Back in the day, Americans trying to pressure South Africa to jettison its Apartheid system of government decided to put pressure on American businesses and other investors with financial links to Pretoria. Reverend Leon Sullivan created a set of principles in 1977 that ultimately was adopted by the United States government in 1986 that created serious economic backlash for those that profited in South Africa.
The campaign probably worked more from a moral embarrassment standpoint than an economic boycott.
I supported the campaign. I think so did most people that understood how unfair Apartheid was and how poorly it looked on America to support it in the United Nations and through investment. But managing your wallet based on your own moral compass can mean limited options and even limited returns on investments.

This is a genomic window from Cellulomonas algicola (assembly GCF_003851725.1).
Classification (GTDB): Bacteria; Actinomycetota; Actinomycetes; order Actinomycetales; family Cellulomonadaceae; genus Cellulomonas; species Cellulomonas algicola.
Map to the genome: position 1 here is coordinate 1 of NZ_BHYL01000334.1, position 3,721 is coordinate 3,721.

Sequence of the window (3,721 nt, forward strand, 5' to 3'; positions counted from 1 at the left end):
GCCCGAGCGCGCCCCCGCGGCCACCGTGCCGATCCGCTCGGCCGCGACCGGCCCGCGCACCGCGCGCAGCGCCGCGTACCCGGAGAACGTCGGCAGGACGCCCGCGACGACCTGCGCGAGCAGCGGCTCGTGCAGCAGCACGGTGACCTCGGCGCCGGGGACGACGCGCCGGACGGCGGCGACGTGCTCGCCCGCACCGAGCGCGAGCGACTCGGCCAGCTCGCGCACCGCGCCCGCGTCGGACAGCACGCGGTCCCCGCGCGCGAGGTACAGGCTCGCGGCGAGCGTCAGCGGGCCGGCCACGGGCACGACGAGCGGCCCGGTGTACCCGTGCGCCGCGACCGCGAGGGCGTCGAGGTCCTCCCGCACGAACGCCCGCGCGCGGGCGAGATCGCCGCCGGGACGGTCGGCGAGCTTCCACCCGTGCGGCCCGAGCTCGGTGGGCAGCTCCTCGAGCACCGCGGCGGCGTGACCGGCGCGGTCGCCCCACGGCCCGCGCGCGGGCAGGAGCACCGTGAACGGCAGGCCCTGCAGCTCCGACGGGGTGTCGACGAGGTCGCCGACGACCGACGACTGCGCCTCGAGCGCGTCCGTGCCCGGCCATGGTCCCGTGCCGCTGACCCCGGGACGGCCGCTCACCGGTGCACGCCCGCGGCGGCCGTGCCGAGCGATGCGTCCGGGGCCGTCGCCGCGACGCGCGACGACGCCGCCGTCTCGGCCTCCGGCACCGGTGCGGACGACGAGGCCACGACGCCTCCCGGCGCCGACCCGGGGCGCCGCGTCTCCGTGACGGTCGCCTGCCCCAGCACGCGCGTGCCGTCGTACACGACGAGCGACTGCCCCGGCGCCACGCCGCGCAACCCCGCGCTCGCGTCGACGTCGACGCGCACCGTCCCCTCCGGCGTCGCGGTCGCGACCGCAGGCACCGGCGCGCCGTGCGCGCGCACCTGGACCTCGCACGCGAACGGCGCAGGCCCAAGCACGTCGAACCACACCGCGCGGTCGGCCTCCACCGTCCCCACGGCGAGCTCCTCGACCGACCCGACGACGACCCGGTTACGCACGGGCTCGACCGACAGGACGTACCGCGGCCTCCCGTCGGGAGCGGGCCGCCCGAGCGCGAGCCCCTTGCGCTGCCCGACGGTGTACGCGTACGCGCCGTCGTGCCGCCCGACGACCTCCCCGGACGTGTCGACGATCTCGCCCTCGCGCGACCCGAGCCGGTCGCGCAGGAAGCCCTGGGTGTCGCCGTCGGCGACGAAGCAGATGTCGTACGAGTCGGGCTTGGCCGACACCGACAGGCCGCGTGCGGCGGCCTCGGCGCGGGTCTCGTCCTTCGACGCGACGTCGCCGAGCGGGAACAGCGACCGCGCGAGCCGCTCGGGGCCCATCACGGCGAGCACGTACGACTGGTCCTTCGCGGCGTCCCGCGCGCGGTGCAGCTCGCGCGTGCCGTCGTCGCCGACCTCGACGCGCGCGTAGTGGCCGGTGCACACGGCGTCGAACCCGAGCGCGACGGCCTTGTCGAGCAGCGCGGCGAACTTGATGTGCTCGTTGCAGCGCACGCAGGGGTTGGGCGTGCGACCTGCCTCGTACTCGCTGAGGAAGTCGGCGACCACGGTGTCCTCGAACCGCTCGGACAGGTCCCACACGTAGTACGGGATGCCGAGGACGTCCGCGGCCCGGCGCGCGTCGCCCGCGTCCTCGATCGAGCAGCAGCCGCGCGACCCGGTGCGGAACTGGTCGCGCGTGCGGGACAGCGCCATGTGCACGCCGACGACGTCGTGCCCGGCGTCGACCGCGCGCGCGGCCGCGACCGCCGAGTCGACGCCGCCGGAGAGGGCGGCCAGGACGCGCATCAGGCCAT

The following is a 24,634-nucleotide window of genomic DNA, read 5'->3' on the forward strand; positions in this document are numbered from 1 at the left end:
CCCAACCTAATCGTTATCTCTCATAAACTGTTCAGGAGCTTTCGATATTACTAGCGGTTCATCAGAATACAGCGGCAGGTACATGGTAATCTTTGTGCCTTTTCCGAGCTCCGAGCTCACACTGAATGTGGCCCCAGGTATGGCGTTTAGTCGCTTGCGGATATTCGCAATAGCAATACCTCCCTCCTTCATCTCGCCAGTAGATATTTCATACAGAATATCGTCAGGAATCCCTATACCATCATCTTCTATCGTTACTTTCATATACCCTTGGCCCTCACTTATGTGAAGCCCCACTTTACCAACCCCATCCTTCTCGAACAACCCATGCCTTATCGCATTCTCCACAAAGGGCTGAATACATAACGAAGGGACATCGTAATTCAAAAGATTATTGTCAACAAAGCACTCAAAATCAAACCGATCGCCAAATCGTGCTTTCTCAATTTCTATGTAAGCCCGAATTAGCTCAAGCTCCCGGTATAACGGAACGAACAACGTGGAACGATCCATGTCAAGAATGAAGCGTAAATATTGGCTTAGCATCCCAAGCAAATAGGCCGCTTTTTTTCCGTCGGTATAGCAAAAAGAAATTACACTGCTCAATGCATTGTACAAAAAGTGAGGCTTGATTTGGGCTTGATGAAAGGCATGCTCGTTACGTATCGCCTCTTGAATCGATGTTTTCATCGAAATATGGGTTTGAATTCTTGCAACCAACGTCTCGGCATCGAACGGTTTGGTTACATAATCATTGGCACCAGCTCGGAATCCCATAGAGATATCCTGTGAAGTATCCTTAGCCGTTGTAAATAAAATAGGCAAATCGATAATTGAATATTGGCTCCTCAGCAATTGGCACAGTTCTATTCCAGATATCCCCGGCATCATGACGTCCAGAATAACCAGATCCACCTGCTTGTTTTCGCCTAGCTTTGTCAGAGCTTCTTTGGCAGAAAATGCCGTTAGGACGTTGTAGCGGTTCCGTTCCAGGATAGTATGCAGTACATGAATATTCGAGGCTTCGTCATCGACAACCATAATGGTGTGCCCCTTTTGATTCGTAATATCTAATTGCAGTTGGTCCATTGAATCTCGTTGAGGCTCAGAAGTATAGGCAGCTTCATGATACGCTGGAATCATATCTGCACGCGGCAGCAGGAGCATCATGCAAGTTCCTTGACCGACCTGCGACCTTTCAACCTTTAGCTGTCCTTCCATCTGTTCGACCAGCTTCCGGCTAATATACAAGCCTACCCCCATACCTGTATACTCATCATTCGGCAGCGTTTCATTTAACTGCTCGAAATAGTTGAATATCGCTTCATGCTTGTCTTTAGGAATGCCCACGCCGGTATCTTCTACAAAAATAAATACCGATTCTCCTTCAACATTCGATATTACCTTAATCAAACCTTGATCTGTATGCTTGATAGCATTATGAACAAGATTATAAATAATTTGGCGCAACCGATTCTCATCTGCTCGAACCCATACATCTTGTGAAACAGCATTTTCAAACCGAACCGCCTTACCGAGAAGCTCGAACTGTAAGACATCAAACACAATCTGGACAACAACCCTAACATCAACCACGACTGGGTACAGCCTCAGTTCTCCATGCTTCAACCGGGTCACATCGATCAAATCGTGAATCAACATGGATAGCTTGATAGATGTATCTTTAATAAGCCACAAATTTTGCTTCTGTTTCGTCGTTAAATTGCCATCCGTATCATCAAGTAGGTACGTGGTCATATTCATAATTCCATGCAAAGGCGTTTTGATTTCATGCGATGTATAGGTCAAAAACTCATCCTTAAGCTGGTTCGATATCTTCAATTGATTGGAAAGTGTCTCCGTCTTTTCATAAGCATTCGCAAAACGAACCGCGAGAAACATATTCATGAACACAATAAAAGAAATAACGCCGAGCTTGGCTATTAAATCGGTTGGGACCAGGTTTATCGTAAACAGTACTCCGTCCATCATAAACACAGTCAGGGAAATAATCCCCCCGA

Anyone that considered Chinese workers to be under duress and in a state just north of slavery and refused to invest in Apple, missed one of the most amazing stock stories of a lifetime (unless they bought two months ago). The point is we all have issues that we care deeply about. The investing world is wide and surely there are enough stocks out there to avoid one that impacts your sensibilities. If there is a stock or industry that goes against your sense of morality and standards, then it is fine not to invest in or patronize that company.
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